It was defeated 8-4 by the Joint Corporations, Elections and Political Subdivisions Committee. The panel drafted another inane bill to require the state public health officer to have any quarantines, travel restrictions or other orders renewed by the Legislature after 15 days. Few of the current crop of lawmakers are qualified to hand out cough drops, much less make life-or-death medical decisions.
Let’s be clear: Health officers don’t want to ruin the economy. But it’s their job to respond to life and death public health threats.
And for that, they are being targeted across the nation. In recent weeks 20 were fired, resigned or retired because of political pressure. Their national association said many “have been physically threatened and politically scapegoated.”
“We are losing expertise, experience, and most importantly, leadership, at a time when we need it the most,” the group stated in a news release.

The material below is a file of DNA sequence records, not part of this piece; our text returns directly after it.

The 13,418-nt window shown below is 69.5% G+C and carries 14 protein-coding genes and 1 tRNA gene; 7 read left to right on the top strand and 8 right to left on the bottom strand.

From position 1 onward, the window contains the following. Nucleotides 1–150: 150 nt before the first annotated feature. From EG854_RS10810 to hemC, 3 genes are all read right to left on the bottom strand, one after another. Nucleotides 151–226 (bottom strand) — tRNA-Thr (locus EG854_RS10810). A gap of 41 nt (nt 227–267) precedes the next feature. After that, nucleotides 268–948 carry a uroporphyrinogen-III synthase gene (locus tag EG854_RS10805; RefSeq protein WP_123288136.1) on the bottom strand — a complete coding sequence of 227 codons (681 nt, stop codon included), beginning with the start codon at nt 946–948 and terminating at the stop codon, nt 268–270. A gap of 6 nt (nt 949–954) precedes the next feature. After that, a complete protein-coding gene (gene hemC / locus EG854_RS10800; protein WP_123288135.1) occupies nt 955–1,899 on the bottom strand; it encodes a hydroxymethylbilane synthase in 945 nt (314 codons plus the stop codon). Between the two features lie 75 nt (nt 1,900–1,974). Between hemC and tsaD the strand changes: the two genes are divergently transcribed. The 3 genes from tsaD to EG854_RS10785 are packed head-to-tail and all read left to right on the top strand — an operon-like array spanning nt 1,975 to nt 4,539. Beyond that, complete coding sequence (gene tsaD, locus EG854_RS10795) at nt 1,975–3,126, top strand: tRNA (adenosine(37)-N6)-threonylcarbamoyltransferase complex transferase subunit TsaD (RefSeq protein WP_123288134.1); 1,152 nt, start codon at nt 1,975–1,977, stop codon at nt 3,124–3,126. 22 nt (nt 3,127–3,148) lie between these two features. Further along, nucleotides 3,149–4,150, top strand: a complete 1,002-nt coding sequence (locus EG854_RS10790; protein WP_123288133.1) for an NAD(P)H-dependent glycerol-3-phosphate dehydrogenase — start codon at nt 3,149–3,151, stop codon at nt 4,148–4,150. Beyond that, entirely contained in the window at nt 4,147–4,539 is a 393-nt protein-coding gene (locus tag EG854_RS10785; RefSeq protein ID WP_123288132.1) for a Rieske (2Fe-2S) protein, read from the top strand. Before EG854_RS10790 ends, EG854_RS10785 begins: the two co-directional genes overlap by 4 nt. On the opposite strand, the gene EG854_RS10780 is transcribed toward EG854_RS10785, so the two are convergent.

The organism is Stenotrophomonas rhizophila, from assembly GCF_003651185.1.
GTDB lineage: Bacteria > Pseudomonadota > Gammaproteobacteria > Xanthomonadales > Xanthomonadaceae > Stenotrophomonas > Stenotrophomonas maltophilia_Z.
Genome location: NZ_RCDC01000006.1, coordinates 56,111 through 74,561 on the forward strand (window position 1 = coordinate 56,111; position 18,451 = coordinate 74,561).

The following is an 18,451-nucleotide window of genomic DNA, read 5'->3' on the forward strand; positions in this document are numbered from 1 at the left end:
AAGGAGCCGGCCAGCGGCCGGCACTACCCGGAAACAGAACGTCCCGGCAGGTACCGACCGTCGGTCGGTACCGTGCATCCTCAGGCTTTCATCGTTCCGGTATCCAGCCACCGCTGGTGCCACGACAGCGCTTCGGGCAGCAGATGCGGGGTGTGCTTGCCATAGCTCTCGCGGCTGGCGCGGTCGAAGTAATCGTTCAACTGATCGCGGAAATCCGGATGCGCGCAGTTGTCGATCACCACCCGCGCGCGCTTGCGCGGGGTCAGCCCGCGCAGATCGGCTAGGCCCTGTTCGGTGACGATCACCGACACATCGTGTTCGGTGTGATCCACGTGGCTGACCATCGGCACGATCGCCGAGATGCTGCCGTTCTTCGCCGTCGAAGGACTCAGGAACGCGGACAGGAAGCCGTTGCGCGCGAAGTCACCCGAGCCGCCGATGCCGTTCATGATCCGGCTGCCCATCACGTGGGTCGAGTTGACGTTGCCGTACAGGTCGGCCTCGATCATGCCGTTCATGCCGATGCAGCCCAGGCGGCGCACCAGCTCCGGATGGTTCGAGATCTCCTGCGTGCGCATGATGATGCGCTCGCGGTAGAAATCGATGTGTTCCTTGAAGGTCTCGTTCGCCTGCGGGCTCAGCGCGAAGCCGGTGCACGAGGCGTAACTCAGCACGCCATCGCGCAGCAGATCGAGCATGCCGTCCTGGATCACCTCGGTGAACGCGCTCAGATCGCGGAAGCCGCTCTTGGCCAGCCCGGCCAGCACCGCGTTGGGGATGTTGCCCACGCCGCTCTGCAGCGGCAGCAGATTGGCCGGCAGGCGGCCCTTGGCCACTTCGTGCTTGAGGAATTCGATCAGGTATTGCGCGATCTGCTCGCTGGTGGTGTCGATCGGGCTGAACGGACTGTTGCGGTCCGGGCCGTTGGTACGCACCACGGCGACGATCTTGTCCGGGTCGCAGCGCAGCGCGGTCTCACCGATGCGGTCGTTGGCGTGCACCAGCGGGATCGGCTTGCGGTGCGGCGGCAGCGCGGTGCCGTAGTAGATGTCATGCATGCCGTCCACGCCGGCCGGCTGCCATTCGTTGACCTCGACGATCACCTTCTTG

Why are we failing to face this challenge with the nobility and unity of Wyomingites a century ago? I’m sure not everyone was thrilled by the closures, but historian Roberts found no evidence of rebellion. People followed the rules because they cared about their neighbors. They saw 780 people lose their lives before the disease suddenly vanished from the state in January 1919.
The death toll was even greater than the 500 Wyoming soldiers who were killed in World War I. But considering 675,000 Americans died during the flu pandemic, the state could have fared far worse.
Wyomingites’ resilience and their shared faith in fighting the viral enemy together kept our ancestors from scapegoating health officers for temporary economic sacrifices or choosing political tribalism over common-sense hygiene practices.
I hope it’s not too late to learn from their century-old wisdom.
WyoFile is an independent nonprofit news organization focused on Wyoming people, places and policy.